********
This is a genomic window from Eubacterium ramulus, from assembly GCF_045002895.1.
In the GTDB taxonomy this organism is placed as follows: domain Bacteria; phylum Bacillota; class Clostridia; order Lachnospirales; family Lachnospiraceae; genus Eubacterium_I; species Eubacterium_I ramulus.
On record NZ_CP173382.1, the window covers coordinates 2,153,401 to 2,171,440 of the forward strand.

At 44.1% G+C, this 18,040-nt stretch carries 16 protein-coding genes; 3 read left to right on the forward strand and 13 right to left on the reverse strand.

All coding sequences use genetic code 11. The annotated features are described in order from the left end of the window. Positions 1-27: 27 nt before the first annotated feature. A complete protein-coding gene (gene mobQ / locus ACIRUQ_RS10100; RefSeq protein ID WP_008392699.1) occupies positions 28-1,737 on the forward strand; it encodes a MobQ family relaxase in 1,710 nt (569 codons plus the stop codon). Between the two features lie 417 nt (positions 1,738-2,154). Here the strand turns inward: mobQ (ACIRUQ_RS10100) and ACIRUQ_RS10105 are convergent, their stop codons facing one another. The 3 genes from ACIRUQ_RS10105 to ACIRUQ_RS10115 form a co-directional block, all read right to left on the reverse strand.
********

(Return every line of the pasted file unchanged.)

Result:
This is a genomic window from Eubacterium ramulus, from assembly GCF_045002895.1.
In the GTDB taxonomy this organism is placed as follows: domain Bacteria; phylum Bacillota; class Clostridia; order Lachnospirales; family Lachnospiraceae; genus Eubacterium_I; species Eubacterium_I ramulus.
On record NZ_CP173382.1, the window covers coordinates 2,153,401 to 2,171,440 of the forward strand.

At 44.1% G+C, this 18,040-nt stretch carries 16 protein-coding genes; 3 read left to right on the forward strand and 13 right to left on the reverse strand.

All coding sequences use genetic code 11. The annotated features are described in order from the left end of the window. Positions 1-27: 27 nt before the first annotated feature. A complete protein-coding gene (gene mobQ / locus ACIRUQ_RS10100; RefSeq protein ID WP_008392699.1) occupies positions 28-1,737 on the forward strand; it encodes a MobQ family relaxase in 1,710 nt (569 codons plus the stop codon). Between the two features lie 417 nt (positions 1,738-2,154). Here the strand turns inward: mobQ (ACIRUQ_RS10100) and ACIRUQ_RS10105 are convergent, their stop codons facing one another. The 3 genes from ACIRUQ_RS10105 to ACIRUQ_RS10115 form a co-directional block, all read right to left on the reverse strand.